Howard W. Yoon

National Institute of Standards and Technology, GAI, Maryland, United States

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Publications (42)50.96 Total impact


  • No preview · Article · Feb 2016 · Metrologia
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    Michael R. Moldover · Weston L. Tew · Howard W. Yoon
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    ABSTRACT: The past 25 years have seen tremendous progress in thermometry across the moderate temperature range of 1 K to 1,235 K. Various primary thermometers, based on a wide range of different physics, have uncovered errors in the International Temperature Scale of 1990, and set the stage for the planned redefinition of the kelvin.
    Preview · Article · Jan 2016 · Nature Physics
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    ABSTRACT: This paper describes the establishment and application of the 0/45 reflectance factor scale in the shortwave infrared (SWIR) from 1100 to 2500 nm. Design, characterization, and the demonstration of a four-stage, extended indium-gallium-arsenide radiometer to perform reflectance measurements in the SWIR have been previously discussed. Here, we focus on the incorporation of the radiometer into the national reference reflectometer, its validation through comparison measurements, and the uncertainty budget. Next, this capability is applied to the measurement of three different diffuser materials. The 0/45 spectral reflectance factors for these materials are reported and compared to their respective 6/di spectral reflectance factors.
    No preview · Article · Apr 2015 · Applied Optics
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    ABSTRACT: An irradiance-mode absolute differential spectral response (SR) measurement system based on a light emitting diode (LED) array is described. The LEDs are coupled to an integrating sphere whose output irradiance is uniform to better than 2% over an area of 160 mm by 160 mm. SR measurements of solar cells when subject to diffuse irradiation, as provided by the integrating sphere, are compared with collimated irradiance SR measurements. Issues originating from the differences in angular response of the reference versus the test cells are also investigated. The SR curves of large-area cells with dimensions of up to 155 mm are measured and then used to calculate the cell's short circuit current (I<sub>sc</sub>), if illuminated by a defined solar spectrum. The resulting values of I<sub>sc</sub> agree well with the values obtained from secondary measurements.
    No preview · Article · Jun 2014 · Applied Optics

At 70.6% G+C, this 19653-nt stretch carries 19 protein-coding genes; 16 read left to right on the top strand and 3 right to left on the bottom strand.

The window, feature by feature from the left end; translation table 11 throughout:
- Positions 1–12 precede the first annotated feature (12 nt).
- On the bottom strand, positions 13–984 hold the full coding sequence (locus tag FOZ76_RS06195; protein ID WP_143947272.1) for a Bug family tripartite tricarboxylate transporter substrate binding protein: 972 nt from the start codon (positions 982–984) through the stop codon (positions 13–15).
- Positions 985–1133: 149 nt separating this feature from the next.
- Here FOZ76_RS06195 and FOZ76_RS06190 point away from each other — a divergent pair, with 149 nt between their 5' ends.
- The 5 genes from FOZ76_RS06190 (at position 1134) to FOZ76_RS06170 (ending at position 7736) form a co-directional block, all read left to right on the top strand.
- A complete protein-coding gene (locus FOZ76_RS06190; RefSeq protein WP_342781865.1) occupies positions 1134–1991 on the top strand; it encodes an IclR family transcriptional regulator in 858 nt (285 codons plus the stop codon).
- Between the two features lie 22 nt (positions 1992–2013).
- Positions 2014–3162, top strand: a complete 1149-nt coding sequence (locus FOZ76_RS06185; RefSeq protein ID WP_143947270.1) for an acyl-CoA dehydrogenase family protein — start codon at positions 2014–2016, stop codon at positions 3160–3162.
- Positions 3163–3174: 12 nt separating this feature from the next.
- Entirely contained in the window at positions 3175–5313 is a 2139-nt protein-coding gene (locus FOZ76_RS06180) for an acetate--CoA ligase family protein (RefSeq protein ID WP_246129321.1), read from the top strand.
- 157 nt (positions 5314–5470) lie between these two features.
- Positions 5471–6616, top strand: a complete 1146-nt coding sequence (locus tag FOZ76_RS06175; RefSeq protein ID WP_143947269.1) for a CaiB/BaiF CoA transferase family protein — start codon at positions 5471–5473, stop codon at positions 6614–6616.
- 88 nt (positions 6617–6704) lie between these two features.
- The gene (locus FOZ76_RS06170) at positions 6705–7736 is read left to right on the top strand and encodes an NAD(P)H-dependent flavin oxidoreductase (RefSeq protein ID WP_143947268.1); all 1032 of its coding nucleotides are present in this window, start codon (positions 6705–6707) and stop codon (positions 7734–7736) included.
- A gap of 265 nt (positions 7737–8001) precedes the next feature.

• Catherine C. Cooksey · Gerald T. Fraser · Howard W. Yoon
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    ABSTRACT: The challenge of detecting small changes in the Earth's climate system over decadal and longer time scales places stringent requirements on environmental monitoring systems. Sensors must be well calibrated and maintain their calibration in challenging environments: space, oceans, mountains, tropics, polar regions, and deserts. Additionally, the assembly of regional and global time series for environmental variables, such as sea-surface temperature, vegetation coverage, and soil moisture, requires the integration of measurements from a variety of sensors of different designs, operated by different organizations, and acquired at different times. Success requires sensors that are calibrated and recalibrated against standards tied to the International System of Units (SI) to ensure that measurements are physics-based and comparable between nations, organizations, and over generations. The present talk will provide an overview of research and dissemination efforts at NIST to advance the calibration and characterization of sensors, highlighting satellite-based sensors, for application to measurements in support of climate science.
    No preview · Conference Paper · Apr 2014
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    ABSTRACT: For photocurrent measurements with low uncertainties, wide dynamic range reference current-to-voltage converters and a new converter calibration method have been developed at the National Institute of Standards and Technology (NIST). The high-feedback resistors of a reference converter were in situ calibrated on a high-resistivity, printed circuit board placed in an electrically shielded box electrically isolated from the operational amplifier using jumpers. The feedback resistors, prior to their installation, were characterized, selected and heat treated. The circuit board was cleaned with solvents, and the in situ resistors were calibrated using measurement systems for 10 kΩ to 10 GΩ standard resistors. We demonstrate that dc currents from 1 nA to 100 µA can be measured with uncertainties of 55 × 10−6 (k = 2) or lower, which are lower in uncertainties than any commercial device by factors of 10 to 30 at the same current setting. The internal (NIST) validations of the reference converter are described.
    No preview · Article · Oct 2013 · Metrologia
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    ABSTRACT: An irradiance mode, absolute differential spectral response measurement system for solar cells is presented. The system is based on combining the monochromator-based approach of determining the power mode spectral responsivity of cells with an LED-based measurement to construct a curve representing the light-overfilled absolute spectral response of the entire cell. This curve can be used to predict the short-circuit current (I<sub>sc</sub>) of the cell under the AM 1.5 standard reference spectrum. The measurement system is SI-traceable via detectors with primary calibrations linked to the NIST absolute cryogenic radiometer. An uncertainty analysis of the methodology places the relative uncertainty of the calculated I<sub>sc</sub> at better than ±0.8%.